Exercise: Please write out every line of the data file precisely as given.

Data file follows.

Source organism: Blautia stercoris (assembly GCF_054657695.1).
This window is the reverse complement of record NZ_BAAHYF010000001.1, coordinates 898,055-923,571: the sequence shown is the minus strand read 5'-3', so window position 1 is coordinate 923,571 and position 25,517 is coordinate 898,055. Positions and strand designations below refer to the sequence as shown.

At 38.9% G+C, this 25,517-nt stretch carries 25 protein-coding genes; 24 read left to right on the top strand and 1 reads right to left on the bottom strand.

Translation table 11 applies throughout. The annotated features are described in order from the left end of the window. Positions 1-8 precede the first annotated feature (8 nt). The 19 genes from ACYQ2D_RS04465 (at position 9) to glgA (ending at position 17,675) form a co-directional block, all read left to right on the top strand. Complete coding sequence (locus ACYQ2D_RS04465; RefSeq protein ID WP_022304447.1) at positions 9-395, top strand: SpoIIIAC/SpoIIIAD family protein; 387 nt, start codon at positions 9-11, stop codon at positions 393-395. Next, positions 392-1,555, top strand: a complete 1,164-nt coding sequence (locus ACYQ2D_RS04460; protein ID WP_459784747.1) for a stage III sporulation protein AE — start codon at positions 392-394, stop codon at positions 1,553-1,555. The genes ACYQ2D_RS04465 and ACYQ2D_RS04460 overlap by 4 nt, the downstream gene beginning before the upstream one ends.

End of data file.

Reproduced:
Source organism: Blautia stercoris (assembly GCF_054657695.1).
This window is the reverse complement of record NZ_BAAHYF010000001.1, coordinates 898,055-923,571: the sequence shown is the minus strand read 5'-3', so window position 1 is coordinate 923,571 and position 25,517 is coordinate 898,055. Positions and strand designations below refer to the sequence as shown.

At 38.9% G+C, this 25,517-nt stretch carries 25 protein-coding genes; 24 read left to right on the top strand and 1 reads right to left on the bottom strand.

Translation table 11 applies throughout. The annotated features are described in order from the left end of the window. Positions 1-8 precede the first annotated feature (8 nt). The 19 genes from ACYQ2D_RS04465 (at position 9) to glgA (ending at position 17,675) form a co-directional block, all read left to right on the top strand. Complete coding sequence (locus ACYQ2D_RS04465; RefSeq protein ID WP_022304447.1) at positions 9-395, top strand: SpoIIIAC/SpoIIIAD family protein; 387 nt, start codon at positions 9-11, stop codon at positions 393-395. Next, positions 392-1,555, top strand: a complete 1,164-nt coding sequence (locus ACYQ2D_RS04460; protein ID WP_459784747.1) for a stage III sporulation protein AE — start codon at positions 392-394, stop codon at positions 1,553-1,555. The genes ACYQ2D_RS04465 and ACYQ2D_RS04460 overlap by 4 nt, the downstream gene beginning before the upstream one ends.